He has done odd jobs over the past two years -- fixing HVAC or working with sheet metal -- but nothing steady. He and his girlfriend, Laura Golden, 39, have begun shopping at secondhand stores and taking the bus and Metro since their car was repossessed two months ago. Even though he has worked in construction for most of his life, he is thinking about trying to find a job in retail or another sector just to have a paycheck.
"I do not spend like I used to at all, even when I have the money," Morris said as he and Golden ate lunch from the Dollar Menu at a McDonald's in Fairfax. "I mean, even when you have it, you're scared to spend it."
Today's economic conditions resemble those of the recession of 1990 to 1991, when the nation was recovering from the savings and loan crisis, home values plummeted and the unemployment rate approached 7 percent. Then, consumer spending dropped for two consecutive quarters.
Pokin remembers how tight money was in those days. Her husband lost his architecture job and had to return to his home country of Thailand for three years until the U.S. economy improved. Now they are facing layoffs again. "This time is even worse," Pokin said. Several people at his new firm have been fired as work dries up, and he has taken a 25 percent salary cut. To save money, they opened the windows instead of running the air conditioner and have been filling the gas tank in their minivan only halfway.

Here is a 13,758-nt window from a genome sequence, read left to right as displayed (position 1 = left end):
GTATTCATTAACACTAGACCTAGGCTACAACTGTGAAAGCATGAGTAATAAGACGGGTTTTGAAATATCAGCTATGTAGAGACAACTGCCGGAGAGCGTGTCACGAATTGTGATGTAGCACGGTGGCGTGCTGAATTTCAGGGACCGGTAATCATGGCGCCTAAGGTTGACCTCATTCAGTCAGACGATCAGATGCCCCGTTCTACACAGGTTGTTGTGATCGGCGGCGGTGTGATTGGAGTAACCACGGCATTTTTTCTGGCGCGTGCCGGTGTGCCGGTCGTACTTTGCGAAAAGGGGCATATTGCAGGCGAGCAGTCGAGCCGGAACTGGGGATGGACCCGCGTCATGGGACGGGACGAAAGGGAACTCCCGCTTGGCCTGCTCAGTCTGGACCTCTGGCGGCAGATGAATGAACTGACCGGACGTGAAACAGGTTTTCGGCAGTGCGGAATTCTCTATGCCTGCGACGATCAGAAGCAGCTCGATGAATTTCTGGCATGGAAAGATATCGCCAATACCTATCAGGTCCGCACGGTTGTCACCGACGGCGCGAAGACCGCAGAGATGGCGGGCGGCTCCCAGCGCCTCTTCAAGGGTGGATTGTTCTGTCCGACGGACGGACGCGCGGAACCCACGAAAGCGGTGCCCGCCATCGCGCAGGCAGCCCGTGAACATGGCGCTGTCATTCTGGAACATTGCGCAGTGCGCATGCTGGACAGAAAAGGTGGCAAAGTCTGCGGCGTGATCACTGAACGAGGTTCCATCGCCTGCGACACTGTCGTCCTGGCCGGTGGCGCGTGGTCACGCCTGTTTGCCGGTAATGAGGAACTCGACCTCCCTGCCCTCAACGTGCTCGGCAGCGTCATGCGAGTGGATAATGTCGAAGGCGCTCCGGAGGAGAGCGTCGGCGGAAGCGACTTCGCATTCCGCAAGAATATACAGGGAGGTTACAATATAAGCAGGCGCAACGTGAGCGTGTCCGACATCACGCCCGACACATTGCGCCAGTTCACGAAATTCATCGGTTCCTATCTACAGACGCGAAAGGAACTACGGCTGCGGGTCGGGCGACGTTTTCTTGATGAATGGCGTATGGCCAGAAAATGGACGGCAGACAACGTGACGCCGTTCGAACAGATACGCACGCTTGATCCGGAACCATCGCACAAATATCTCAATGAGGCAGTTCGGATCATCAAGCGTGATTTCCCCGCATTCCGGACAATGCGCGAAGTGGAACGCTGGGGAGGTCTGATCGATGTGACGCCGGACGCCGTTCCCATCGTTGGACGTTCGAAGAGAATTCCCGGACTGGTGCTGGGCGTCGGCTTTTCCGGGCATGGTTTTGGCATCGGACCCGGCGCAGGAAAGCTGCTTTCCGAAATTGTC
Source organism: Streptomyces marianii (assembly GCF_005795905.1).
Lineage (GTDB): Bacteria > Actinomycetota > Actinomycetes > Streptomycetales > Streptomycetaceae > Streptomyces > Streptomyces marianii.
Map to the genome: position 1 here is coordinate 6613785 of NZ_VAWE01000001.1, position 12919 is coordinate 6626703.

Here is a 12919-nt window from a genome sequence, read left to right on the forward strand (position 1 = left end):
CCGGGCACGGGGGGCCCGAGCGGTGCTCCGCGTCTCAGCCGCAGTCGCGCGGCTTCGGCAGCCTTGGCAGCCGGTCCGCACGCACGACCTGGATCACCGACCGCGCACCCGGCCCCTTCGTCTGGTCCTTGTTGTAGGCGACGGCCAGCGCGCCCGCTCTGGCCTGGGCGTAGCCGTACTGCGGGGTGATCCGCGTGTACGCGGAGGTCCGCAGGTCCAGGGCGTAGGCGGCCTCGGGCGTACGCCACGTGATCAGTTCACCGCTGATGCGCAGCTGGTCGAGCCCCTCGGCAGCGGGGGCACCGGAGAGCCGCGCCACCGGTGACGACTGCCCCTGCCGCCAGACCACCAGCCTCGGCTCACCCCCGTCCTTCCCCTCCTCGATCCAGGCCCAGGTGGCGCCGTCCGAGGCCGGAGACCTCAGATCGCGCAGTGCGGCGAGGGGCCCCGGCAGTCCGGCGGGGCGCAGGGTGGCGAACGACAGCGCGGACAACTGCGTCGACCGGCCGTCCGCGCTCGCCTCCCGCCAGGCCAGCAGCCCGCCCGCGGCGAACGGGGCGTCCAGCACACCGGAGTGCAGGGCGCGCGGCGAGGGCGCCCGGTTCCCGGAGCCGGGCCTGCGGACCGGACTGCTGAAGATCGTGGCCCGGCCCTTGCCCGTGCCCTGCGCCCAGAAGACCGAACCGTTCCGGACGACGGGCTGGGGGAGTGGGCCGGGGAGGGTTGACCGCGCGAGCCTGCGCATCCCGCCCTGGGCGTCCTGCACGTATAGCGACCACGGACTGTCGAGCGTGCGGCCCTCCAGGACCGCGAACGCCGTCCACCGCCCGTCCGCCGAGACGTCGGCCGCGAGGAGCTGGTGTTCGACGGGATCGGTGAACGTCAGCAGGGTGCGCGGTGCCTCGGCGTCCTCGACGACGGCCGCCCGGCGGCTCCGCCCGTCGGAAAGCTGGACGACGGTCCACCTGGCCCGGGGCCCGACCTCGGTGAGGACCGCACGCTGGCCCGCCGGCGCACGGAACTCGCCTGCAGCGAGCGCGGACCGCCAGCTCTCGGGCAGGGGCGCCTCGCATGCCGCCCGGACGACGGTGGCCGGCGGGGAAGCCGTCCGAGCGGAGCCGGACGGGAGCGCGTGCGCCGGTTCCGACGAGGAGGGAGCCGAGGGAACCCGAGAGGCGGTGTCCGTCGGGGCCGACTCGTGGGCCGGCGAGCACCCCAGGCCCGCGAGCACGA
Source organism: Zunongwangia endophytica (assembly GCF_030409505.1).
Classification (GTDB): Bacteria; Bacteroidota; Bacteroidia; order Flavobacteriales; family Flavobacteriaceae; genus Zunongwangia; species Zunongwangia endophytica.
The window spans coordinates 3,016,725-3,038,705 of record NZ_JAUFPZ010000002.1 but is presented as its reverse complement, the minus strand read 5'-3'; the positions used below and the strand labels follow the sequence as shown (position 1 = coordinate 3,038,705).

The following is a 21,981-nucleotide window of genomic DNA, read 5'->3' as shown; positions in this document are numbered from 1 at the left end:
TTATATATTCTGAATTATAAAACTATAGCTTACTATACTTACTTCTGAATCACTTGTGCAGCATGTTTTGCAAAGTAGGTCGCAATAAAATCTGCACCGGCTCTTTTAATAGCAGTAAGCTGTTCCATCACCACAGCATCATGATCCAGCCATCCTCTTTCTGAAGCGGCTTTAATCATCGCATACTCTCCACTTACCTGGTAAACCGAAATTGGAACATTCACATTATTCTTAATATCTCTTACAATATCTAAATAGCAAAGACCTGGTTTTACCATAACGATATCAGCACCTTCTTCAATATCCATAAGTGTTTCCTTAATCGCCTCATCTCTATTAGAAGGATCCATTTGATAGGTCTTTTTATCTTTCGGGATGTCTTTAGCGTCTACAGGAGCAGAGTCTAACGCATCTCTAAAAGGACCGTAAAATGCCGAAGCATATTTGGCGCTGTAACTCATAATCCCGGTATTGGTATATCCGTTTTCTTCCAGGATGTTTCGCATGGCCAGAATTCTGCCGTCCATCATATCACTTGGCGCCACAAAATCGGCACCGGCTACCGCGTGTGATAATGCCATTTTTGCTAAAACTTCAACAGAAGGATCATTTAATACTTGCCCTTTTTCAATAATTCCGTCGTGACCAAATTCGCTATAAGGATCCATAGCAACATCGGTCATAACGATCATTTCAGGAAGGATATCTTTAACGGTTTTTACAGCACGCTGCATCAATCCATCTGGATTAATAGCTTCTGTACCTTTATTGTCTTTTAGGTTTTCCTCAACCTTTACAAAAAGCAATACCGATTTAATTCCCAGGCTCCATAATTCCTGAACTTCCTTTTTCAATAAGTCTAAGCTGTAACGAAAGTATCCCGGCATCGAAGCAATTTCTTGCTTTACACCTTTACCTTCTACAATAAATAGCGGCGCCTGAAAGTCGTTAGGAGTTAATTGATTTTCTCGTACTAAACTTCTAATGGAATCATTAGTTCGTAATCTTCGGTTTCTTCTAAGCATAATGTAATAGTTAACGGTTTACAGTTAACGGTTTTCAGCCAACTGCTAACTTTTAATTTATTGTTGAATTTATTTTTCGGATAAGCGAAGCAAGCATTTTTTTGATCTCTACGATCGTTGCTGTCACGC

Confidence in the economy was higher in the earlier recession, according to the Reuters/University of Michigan Consumer Sentiment Index. At the low point during that 1990s recession, consumer confidence ranked 64 out of 100. Earlier this year, consumer confidence was in the 50s. A Gallup poll released this week showed that more than half of Americans feel they are worse off financially than they were a year ago, the lowest reading since 1976. And the continuing crisis on Wall Street is likely to continue the psychological damage.
That has consumers reining in spending for big-ticket items such as electronics, home renovations and autos, which experienced a 27 percent sales decline in September and prompted Richmond-based CarMax this week to lay off 600 people. According to consumer research firm BIGresearch, adults aged 35 to 54 report cutting back on big purchases at larger rates than other age groups. Nearly 32 percent said they are delaying a major purchase, compared with 23 percent of those older than 55.